The Wikipedia page
on the Riesz function which Barry Cipra cited has a link to a
paper
by Wilf showing that there are infinitely many real $x$ where
the function vanishes, though rather sparse: the number of such $x \geq X$
is asymptotically proportional to $\log X$. The function certainly
does not approach zero as $x \rightarrow \infty$;
even the estimate $f(x) = o(x^{1/4+\epsilon})$
would be equivalent to the Riemann hypothesis, as Riesz noted
in his original 1916 paper in *Acta Math.*

Numerically, the first few zero crossings beyond $1.15$ are at about
$19326.551$, $22521.798$, $51868.607$ if I did this right.
Here's a plot for $x \in [5\cdot 10^3, 10^5]$, comparing $f(x)$
with the main term
$$
{\rm Re}\left(
\frac {\Gamma\left(1 - \frac{\rho_1}{2}\right)}{\zeta'(\rho_1)}
x^{\rho_1/2}
\right)
$$
in the asymptotic expansion of $f(x)$ for large $x$.

Here $\rho_1 = \frac12 + 14.1347\ldots i$ is the first
complex zero of the Riemann $\zeta$ function.
The factor $x^{\rho_1/2}$ oscillates with amplitude $x^{1/4}$.
The coefficient is small (absolute value about $7.775 \cdot 10^{-5}$)
because of the complex Gamma factor; further complex zeros provide
additional terms, but the $\rho_2$ term is already smaller by a factor of
almost $300$, and further terms should be smaller yet, assuming
no $\zeta$ zeros get very close to each other (let alone collide
or worse). The discrepancy between the two plots is accounted for almost entirely by
the first trivial zero of $\zeta$ at $-2$, which gives a term
$1/\left(2\zeta'(-2)x\right)$ that is asymptotically negligible but makes
$f(x)$ negative for $1.15 < x < 5000$. It takes a long time for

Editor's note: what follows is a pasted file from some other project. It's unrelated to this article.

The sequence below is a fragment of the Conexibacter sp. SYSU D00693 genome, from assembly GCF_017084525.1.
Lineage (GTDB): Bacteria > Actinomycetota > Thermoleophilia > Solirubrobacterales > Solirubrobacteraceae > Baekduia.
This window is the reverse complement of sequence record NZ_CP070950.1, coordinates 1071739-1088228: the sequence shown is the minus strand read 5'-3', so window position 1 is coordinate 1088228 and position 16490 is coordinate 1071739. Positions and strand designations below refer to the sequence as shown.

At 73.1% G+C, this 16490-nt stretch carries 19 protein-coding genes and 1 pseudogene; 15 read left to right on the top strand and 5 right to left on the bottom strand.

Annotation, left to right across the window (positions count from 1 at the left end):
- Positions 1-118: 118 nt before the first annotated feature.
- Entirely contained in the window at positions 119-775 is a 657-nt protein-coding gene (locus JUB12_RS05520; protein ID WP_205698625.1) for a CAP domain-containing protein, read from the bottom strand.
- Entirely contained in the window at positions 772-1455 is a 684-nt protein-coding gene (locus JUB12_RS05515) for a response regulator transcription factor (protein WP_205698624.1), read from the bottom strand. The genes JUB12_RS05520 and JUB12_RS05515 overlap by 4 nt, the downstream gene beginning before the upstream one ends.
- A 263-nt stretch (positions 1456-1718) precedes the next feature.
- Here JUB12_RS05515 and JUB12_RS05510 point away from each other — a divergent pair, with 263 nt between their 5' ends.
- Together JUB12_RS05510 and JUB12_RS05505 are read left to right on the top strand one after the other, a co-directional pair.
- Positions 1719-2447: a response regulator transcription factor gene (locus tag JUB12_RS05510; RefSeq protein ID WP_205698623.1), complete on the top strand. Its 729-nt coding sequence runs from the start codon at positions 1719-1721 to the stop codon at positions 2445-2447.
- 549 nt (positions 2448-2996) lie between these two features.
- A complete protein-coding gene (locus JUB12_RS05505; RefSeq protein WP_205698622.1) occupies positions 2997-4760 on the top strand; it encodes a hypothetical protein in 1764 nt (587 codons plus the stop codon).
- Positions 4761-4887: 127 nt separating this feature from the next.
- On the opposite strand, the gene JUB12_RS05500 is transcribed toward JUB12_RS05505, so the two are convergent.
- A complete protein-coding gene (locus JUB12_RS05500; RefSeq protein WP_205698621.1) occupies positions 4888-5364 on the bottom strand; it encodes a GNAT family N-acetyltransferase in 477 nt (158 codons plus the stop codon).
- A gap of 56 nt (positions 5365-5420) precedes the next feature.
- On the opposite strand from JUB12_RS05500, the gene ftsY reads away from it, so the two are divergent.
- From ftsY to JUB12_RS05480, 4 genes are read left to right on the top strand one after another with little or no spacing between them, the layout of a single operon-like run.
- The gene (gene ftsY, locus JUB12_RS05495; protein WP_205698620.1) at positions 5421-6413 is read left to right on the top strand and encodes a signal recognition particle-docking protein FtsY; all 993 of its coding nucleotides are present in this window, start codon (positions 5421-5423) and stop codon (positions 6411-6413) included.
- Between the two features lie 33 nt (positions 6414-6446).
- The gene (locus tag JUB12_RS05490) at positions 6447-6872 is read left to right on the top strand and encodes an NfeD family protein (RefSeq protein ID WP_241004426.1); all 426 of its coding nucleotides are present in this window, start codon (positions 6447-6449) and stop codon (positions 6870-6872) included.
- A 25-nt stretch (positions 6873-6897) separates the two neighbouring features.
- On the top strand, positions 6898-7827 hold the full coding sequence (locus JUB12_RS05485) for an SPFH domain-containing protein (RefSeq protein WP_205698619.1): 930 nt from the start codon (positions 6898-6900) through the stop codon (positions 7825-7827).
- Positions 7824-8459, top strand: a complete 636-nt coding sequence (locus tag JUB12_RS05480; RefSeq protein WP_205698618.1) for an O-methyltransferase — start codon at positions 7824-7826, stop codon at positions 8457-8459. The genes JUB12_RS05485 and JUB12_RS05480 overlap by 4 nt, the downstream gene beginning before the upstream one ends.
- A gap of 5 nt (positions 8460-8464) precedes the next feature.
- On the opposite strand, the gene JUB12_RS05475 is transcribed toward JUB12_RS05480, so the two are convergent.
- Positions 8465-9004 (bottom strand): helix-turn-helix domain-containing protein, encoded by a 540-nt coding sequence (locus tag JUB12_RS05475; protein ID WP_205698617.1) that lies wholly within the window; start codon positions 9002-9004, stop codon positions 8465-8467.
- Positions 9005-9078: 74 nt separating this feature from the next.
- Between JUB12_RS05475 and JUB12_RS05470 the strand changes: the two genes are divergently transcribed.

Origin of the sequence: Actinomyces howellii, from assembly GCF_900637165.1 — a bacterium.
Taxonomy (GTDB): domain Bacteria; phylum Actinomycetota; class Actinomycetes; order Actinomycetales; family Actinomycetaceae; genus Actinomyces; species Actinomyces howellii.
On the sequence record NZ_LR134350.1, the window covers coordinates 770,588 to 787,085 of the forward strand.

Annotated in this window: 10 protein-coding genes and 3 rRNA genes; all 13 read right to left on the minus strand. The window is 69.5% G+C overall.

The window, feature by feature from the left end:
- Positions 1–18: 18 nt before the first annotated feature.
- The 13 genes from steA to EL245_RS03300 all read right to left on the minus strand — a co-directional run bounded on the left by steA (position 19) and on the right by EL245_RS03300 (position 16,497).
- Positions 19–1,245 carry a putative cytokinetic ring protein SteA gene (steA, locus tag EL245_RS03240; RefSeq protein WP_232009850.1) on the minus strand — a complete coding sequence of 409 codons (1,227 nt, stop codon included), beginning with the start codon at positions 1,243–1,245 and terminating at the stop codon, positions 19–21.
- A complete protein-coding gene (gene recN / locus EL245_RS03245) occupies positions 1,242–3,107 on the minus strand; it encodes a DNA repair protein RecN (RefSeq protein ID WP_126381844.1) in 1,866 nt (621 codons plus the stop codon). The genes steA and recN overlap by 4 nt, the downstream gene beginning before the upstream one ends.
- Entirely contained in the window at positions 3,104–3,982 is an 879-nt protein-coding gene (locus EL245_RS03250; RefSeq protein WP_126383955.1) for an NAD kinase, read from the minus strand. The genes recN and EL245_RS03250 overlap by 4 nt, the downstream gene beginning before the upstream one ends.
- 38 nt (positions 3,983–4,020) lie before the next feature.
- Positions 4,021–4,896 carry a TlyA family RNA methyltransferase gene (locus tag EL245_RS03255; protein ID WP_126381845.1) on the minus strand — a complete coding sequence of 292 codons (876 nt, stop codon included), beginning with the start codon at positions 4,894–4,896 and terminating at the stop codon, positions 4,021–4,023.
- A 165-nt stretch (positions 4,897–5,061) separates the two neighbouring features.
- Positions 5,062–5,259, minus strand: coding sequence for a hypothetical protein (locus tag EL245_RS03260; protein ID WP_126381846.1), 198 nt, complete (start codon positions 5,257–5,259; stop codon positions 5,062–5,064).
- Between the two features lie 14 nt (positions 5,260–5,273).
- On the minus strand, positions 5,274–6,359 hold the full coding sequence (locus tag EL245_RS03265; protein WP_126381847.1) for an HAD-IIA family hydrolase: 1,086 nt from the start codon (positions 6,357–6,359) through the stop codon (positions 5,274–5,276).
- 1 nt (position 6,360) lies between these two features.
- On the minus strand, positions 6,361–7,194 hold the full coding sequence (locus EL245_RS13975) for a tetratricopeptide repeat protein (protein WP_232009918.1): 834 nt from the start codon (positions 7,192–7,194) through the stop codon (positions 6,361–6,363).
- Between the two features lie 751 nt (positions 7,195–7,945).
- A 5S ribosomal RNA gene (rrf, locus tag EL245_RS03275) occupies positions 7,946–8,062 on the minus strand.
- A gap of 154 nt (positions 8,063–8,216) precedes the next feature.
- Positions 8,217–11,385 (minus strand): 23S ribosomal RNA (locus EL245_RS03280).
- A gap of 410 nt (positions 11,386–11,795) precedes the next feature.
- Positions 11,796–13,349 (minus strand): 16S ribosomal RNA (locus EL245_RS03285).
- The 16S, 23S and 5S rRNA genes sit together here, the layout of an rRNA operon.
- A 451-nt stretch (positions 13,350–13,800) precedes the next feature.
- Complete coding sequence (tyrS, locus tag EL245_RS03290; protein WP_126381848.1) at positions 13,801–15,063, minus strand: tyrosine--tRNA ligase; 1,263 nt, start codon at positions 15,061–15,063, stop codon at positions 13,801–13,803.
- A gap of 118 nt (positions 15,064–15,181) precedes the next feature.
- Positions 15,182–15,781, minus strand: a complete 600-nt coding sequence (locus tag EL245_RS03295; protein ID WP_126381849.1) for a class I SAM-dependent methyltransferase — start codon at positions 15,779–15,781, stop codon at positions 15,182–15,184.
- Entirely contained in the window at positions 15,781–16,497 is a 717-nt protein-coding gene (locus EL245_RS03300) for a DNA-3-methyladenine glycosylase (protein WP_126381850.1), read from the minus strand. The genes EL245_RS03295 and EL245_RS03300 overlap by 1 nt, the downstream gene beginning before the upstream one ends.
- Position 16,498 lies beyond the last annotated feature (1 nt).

the growth of $x^{1/4}$ to overcome the small Gamma factor:
$\left|\phantom.f(x)\right|$ first exceeds $1$ around $x = 10^{19}$.

The asymptotic expansion comes from the contour-integral formula
$$
f(x) = \frac1{2\pi i}
\int_{c-i\infty}^{c+i\infty} \frac{\Gamma(s+1)}{\zeta(-2s)} x^{-s} ds
$$
with $-1 < c < -1/2$. NB the denominator really is $\zeta(-2s)$,
not $\zeta(+2s)$; we encounter zeros of $\zeta$ by moving the contour
to the *right*. The Wikipedia page gives this formula but without
the factor of $(2\pi i)^{-1}$ $-$ maybe somebody reading this can fix
that error.

To compute $f(x)$ numerically, we can't quite use the formula
$$
f(x) = \sum_{n=1}^\infty \mu(n) \frac{x}{n^2} e^{-x/n^2}
$$
because it doesn't converge fast enough to locate the large zeros.
Instead, by applying the same trick to the sum over (say) $k \geq 4$
instead of $k \geq 1$ we get an expansion such as
$$
f(x) = \frac{6x}{\pi^2} - \frac{90x^2}{\pi^4} + \frac{945x^3}{2\pi^6}
+ \sum_{n=1}^\infty \mu(n) \frac{x}{n^2}
\left( \exp\left(\frac{-x}{n^2}\right)
- 1 + \frac{x}{n^2} - \frac{x^2}{2n^4}
\right)
$$
which was used to compute $f(x)$ to enough accuracy to draw the
plot shown above. For large $x$ this technique still requires
$x^{1/2 + \epsilon}$ terms. It may be barely feasible to compute $f$
this way for $x \approx 10^{19}$ large enough to see $\left|\phantom.f(x)\right|>1$;
but the asymptotic expansion using the first handful of zeta zeros
should be much better for this purpose.